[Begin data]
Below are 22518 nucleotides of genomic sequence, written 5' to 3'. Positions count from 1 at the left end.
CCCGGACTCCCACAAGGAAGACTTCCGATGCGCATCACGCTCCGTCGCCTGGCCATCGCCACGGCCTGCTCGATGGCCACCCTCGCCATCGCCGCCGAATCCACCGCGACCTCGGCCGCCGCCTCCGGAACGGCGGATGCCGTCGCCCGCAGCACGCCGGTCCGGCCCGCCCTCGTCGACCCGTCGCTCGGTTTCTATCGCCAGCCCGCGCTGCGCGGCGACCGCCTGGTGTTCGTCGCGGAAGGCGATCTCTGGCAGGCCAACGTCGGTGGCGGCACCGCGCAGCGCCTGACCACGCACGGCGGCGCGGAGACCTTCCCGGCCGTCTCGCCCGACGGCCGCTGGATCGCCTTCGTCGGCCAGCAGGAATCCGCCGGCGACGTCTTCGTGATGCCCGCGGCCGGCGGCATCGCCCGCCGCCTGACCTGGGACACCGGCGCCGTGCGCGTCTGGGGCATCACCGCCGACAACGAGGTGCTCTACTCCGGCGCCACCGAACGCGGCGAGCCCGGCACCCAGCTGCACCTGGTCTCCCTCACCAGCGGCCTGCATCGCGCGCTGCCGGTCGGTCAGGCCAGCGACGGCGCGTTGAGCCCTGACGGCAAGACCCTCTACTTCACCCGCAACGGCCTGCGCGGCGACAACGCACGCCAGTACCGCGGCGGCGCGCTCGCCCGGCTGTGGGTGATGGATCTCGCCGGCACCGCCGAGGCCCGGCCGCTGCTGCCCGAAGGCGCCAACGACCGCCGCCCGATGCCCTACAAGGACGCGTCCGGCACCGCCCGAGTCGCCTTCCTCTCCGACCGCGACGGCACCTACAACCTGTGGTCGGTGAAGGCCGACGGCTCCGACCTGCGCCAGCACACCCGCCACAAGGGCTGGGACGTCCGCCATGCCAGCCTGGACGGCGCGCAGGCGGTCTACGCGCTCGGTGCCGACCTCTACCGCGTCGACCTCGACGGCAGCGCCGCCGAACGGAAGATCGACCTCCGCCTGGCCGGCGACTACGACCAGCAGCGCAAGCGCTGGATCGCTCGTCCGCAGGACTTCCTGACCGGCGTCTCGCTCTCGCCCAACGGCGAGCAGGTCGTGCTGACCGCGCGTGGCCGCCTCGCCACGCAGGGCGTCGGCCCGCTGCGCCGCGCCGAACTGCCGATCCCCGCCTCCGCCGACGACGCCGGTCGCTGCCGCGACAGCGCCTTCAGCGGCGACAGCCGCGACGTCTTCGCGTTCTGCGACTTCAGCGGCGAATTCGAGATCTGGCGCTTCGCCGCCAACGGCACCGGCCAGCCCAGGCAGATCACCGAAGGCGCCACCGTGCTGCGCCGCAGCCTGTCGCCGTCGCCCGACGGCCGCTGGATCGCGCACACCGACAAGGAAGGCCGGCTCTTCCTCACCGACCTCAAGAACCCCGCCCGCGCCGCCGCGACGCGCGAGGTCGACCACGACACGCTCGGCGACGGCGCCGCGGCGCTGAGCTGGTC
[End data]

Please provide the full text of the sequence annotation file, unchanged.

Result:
Below are 22518 nucleotides of genomic sequence, written 5' to 3'. Positions count from 1 at the left end.
CCCGGACTCCCACAAGGAAGACTTCCGATGCGCATCACGCTCCGTCGCCTGGCCATCGCCACGGCCTGCTCGATGGCCACCCTCGCCATCGCCGCCGAATCCACCGCGACCTCGGCCGCCGCCTCCGGAACGGCGGATGCCGTCGCCCGCAGCACGCCGGTCCGGCCCGCCCTCGTCGACCCGTCGCTCGGTTTCTATCGCCAGCCCGCGCTGCGCGGCGACCGCCTGGTGTTCGTCGCGGAAGGCGATCTCTGGCAGGCCAACGTCGGTGGCGGCACCGCGCAGCGCCTGACCACGCACGGCGGCGCGGAGACCTTCCCGGCCGTCTCGCCCGACGGCCGCTGGATCGCCTTCGTCGGCCAGCAGGAATCCGCCGGCGACGTCTTCGTGATGCCCGCGGCCGGCGGCATCGCCCGCCGCCTGACCTGGGACACCGGCGCCGTGCGCGTCTGGGGCATCACCGCCGACAACGAGGTGCTCTACTCCGGCGCCACCGAACGCGGCGAGCCCGGCACCCAGCTGCACCTGGTCTCCCTCACCAGCGGCCTGCATCGCGCGCTGCCGGTCGGTCAGGCCAGCGACGGCGCGTTGAGCCCTGACGGCAAGACCCTCTACTTCACCCGCAACGGCCTGCGCGGCGACAACGCACGCCAGTACCGCGGCGGCGCGCTCGCCCGGCTGTGGGTGATGGATCTCGCCGGCACCGCCGAGGCCCGGCCGCTGCTGCCCGAAGGCGCCAACGACCGCCGCCCGATGCCCTACAAGGACGCGTCCGGCACCGCCCGAGTCGCCTTCCTCTCCGACCGCGACGGCACCTACAACCTGTGGTCGGTGAAGGCCGACGGCTCCGACCTGCGCCAGCACACCCGCCACAAGGGCTGGGACGTCCGCCATGCCAGCCTGGACGGCGCGCAGGCGGTCTACGCGCTCGGTGCCGACCTCTACCGCGTCGACCTCGACGGCAGCGCCGCCGAACGGAAGATCGACCTCCGCCTGGCCGGCGACTACGACCAGCAGCGCAAGCGCTGGATCGCTCGTCCGCAGGACTTCCTGACCGGCGTCTCGCTCTCGCCCAACGGCGAGCAGGTCGTGCTGACCGCGCGTGGCCGCCTCGCCACGCAGGGCGTCGGCCCGCTGCGCCGCGCCGAACTGCCGATCCCCGCCTCCGCCGACGACGCCGGTCGCTGCCGCGACAGCGCCTTCAGCGGCGACAGCCGCGACGTCTTCGCGTTCTGCGACTTCAGCGGCGAATTCGAGATCTGGCGCTTCGCCGCCAACGGCACCGGCCAGCCCAGGCAGATCACCGAAGGCGCCACCGTGCTGCGCCGCAGCCTGTCGCCGTCGCCCGACGGCCGCTGGATCGCGCACACCGACAAGGAAGGCCGGCTCTTCCTCACCGACCTCAAGAACCCCGCCCGCGCCGCCGCGACGCGCGAGGTCGACCACGACACGCTCGGCGACGGCGCCGCGGCGCTGAGCTGGTC